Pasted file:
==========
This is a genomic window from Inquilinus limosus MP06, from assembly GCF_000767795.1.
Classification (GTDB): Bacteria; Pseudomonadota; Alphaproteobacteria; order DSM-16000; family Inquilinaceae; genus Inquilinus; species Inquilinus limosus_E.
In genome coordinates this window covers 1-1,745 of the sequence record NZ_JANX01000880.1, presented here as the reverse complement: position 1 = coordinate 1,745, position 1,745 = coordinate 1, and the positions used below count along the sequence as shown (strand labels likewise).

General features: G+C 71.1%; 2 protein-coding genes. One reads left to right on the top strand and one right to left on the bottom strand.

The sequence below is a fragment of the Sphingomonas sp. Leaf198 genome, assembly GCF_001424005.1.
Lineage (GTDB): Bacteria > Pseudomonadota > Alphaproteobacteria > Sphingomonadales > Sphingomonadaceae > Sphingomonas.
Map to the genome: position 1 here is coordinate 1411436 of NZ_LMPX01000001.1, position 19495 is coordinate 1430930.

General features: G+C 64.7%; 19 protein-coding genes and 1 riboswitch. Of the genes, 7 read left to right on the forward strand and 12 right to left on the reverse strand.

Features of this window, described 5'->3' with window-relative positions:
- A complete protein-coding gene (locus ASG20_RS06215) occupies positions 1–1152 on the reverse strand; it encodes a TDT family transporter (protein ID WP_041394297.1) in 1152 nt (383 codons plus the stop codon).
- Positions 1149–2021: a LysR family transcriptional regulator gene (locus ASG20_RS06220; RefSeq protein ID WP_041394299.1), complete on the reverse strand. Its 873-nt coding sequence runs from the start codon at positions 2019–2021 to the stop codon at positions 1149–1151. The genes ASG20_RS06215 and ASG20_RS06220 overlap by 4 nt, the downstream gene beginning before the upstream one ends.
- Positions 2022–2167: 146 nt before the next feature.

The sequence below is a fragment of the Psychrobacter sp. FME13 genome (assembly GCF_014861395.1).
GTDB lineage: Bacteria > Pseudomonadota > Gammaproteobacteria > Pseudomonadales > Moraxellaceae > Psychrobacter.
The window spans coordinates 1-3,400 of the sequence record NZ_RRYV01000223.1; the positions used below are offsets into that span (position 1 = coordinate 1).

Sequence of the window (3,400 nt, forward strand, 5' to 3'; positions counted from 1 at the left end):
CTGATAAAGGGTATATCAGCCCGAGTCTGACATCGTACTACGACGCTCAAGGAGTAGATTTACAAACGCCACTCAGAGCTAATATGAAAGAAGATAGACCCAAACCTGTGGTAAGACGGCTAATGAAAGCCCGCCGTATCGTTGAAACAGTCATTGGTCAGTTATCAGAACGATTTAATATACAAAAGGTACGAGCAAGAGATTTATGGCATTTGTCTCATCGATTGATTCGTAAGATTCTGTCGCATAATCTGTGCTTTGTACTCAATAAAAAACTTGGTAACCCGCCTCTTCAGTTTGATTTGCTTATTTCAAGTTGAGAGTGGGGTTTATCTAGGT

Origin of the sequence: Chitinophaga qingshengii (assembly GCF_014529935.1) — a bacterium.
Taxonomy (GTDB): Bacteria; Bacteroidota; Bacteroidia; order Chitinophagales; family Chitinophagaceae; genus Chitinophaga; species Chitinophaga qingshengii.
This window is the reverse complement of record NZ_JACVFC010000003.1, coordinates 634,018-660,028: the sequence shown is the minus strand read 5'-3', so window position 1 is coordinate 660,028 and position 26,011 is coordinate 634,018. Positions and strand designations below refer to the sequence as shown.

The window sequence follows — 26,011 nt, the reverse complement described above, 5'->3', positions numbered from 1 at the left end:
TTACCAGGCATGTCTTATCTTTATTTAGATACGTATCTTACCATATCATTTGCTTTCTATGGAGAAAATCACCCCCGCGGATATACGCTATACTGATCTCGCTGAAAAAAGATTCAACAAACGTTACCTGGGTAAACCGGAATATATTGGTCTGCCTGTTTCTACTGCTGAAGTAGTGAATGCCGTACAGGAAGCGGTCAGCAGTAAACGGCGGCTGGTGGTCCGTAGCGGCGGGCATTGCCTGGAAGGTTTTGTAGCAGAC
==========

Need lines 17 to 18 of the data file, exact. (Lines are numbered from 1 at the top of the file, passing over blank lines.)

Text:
CTGATAAAGGGTATATCAGCCCGAGTCTGACATCGTACTACGACGCTCAAGGAGTAGATTTACAAACGCCACTCAGAGCTAATATGAAAGAAGATAGACCCAAACCTGTGGTAAGACGGCTAATGAAAGCCCGCCGTATCGTTGAAACAGTCATTGGTCAGTTATCAGAACGATTTAATATACAAAAGGTACGAGCAAGAGATTTATGGCATTTGTCTCATCGATTGATTCGTAAGATTCTGTCGCATAATCTGTGCTTTGTACTCAATAAAAAACTTGGTAACCCGCCTCTTCAGTTTGATTTGCTTATTTCAAGTTGAGAGTGGGGTTTATCTAGGT

Origin of the sequence: Chitinophaga qingshengii (assembly GCF_014529935.1) — a bacterium.